The National Institute for Public Policy’s new book, Minimum Deterrence: Examining the Evidence, is the first of its kind. Dr. Keith Payne, the late former Secretary of Defense James Schlesinger and an unparalleled bipartisan group of senior civilian and military experts critically examined eight basic assumptions of Minimum Deterrence against available evidence. In general, Minimum Deterrence does not fare well under the careful scrutiny.
Proponents of a "Minimum Deterrent" US nuclear force posture believe that anywhere from a handful to a few hundred nuclear weapons are adequate to deter reliably and predictably any enemy from attacking the United States now and in the future. Because nuclear weapons are so destructive, their thinking goes, no foreign leader would dare challenge US capabilities. The benefits, advocates claim, of reducing US nuclear weapons to the "minimum" level needed are: better relations with Russia and China, reinforcement of the arms control and Nonproliferation Treaty, billions of defense dollars in savings, and greater international stability on the way to "nuclear zero."
As political pressure builds to pursue this vision of minimum US deterrence, Minimum Deterrence: Examining the Evidence stands as the seminal study to address the many claims of great benefit against available empirical evidence.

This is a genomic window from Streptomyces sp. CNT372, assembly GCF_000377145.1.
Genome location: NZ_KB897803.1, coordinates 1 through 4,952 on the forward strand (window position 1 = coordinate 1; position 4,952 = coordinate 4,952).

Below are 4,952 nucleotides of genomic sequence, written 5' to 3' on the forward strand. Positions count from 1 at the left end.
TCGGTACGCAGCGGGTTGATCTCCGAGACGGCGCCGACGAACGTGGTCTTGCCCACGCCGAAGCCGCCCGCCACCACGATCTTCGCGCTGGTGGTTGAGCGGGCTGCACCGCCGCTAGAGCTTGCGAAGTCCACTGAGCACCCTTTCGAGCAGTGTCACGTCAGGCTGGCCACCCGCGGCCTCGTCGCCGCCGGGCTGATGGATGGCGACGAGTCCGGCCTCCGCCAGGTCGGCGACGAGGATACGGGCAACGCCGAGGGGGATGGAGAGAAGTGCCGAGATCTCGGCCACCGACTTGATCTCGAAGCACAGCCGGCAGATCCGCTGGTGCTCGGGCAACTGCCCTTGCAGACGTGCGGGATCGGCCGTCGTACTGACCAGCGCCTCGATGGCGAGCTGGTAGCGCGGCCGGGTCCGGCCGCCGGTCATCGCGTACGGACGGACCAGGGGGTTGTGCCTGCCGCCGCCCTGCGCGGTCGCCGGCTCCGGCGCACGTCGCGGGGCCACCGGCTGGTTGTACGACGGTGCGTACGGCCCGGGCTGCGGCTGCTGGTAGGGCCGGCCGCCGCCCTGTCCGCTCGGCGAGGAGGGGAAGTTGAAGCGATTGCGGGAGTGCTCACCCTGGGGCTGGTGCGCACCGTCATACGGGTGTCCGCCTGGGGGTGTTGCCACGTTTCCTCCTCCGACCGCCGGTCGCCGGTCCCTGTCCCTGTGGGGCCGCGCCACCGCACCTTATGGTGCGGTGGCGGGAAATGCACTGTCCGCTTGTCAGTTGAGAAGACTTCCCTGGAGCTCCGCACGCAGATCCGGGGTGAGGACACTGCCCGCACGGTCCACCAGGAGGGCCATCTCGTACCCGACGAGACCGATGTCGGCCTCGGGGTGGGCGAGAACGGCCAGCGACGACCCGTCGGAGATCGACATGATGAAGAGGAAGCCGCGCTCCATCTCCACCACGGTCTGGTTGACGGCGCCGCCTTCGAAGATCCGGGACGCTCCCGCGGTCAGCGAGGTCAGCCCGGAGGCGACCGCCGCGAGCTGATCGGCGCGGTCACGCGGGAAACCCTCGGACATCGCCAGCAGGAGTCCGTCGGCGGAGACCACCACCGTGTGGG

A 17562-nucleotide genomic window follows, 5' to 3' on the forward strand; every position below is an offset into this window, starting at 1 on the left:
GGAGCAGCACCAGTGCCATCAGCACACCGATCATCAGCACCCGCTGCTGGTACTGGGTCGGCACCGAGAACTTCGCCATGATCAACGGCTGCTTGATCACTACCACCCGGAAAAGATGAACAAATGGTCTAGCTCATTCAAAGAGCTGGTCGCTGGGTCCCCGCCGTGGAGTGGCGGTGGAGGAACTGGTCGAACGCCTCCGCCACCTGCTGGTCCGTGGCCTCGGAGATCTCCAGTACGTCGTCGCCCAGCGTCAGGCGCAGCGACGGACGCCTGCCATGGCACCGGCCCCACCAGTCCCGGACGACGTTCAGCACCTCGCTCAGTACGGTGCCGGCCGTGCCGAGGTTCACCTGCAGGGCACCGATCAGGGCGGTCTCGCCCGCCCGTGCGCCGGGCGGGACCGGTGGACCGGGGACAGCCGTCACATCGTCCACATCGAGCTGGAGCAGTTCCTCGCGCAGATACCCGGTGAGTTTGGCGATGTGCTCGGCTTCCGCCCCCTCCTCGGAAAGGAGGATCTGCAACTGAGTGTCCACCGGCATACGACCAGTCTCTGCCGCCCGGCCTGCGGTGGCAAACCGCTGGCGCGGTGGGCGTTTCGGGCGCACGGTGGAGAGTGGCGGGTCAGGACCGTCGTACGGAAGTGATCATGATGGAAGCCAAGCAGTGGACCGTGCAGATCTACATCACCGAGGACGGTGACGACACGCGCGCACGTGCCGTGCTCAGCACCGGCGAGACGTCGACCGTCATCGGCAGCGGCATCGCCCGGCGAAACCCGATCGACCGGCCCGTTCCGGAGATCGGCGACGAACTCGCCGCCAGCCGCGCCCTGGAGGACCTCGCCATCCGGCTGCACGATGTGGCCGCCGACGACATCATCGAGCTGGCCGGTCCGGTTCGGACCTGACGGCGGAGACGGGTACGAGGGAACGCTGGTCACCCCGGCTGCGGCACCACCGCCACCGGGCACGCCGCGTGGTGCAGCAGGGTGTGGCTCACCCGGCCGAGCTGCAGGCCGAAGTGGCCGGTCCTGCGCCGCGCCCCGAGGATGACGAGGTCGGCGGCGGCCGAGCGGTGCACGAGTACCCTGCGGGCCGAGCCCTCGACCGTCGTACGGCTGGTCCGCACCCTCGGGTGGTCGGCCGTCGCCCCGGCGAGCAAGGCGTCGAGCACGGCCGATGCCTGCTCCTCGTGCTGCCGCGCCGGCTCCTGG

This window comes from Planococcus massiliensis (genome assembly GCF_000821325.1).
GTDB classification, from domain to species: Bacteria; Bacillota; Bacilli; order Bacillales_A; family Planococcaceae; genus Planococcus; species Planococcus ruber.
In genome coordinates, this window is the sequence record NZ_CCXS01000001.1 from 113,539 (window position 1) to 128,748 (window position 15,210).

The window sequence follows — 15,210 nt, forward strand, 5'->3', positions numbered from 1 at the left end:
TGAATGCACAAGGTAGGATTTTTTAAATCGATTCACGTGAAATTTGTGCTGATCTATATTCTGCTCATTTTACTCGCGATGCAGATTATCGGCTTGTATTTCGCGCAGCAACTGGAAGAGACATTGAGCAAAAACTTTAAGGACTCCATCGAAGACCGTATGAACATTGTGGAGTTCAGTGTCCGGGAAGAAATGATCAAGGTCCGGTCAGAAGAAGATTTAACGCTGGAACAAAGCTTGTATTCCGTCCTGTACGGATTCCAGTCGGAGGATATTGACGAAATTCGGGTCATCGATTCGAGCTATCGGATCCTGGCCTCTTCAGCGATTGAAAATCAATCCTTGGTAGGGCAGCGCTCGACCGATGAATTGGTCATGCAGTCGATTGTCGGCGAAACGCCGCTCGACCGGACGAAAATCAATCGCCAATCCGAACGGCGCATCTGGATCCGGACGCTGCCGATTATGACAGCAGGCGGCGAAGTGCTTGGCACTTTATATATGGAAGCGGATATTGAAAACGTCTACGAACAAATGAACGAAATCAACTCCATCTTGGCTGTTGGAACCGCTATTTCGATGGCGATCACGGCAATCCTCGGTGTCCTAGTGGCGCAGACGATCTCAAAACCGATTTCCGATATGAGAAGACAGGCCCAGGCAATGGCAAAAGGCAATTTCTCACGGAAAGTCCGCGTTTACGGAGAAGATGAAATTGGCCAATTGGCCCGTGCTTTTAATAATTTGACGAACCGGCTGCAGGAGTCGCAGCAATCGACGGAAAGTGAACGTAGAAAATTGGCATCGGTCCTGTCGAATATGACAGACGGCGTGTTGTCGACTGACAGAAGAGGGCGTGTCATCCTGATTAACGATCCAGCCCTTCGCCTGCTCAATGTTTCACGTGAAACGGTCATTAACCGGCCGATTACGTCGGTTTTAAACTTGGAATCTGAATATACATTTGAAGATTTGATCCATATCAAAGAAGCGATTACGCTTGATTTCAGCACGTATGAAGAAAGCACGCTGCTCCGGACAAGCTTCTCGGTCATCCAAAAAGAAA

This book was published as a National Institute Press monograph, Keith B. Payne and James Schlesinger, Minimum Deterrence: Examining the Evidence (Fairfax, VA: National Institute Press, 2013) and as a special issue of Comparative Strategy.
"Schlesinger and Payne critically evaluate eight key assumptions underlying the strategy of minimum nuclear deterrence. They conclude that the diplomatic benefits of reducing the United States’ weapons store to the lowest level ‘required’ are outweighed by the risk of attack if the perceived threat of US nuclear retaliation is reduced." - Lanxin Xiang, (2014)
Preface Executive Summary I. Introduction: Minimum Deterrence II. Minimum Deterrence and U.S. Policy III. Minimum Deterrence: Assumptions, Logic and Conclusions IV. Examining and Testing the Fundamental Assumptions and Logic of Minimum Deterrence V. Summary and Conclusion: How Does Minimum Deterrence Fare Against Available Evidence and What Alternative Guidelines May Be Better? Notes Appendix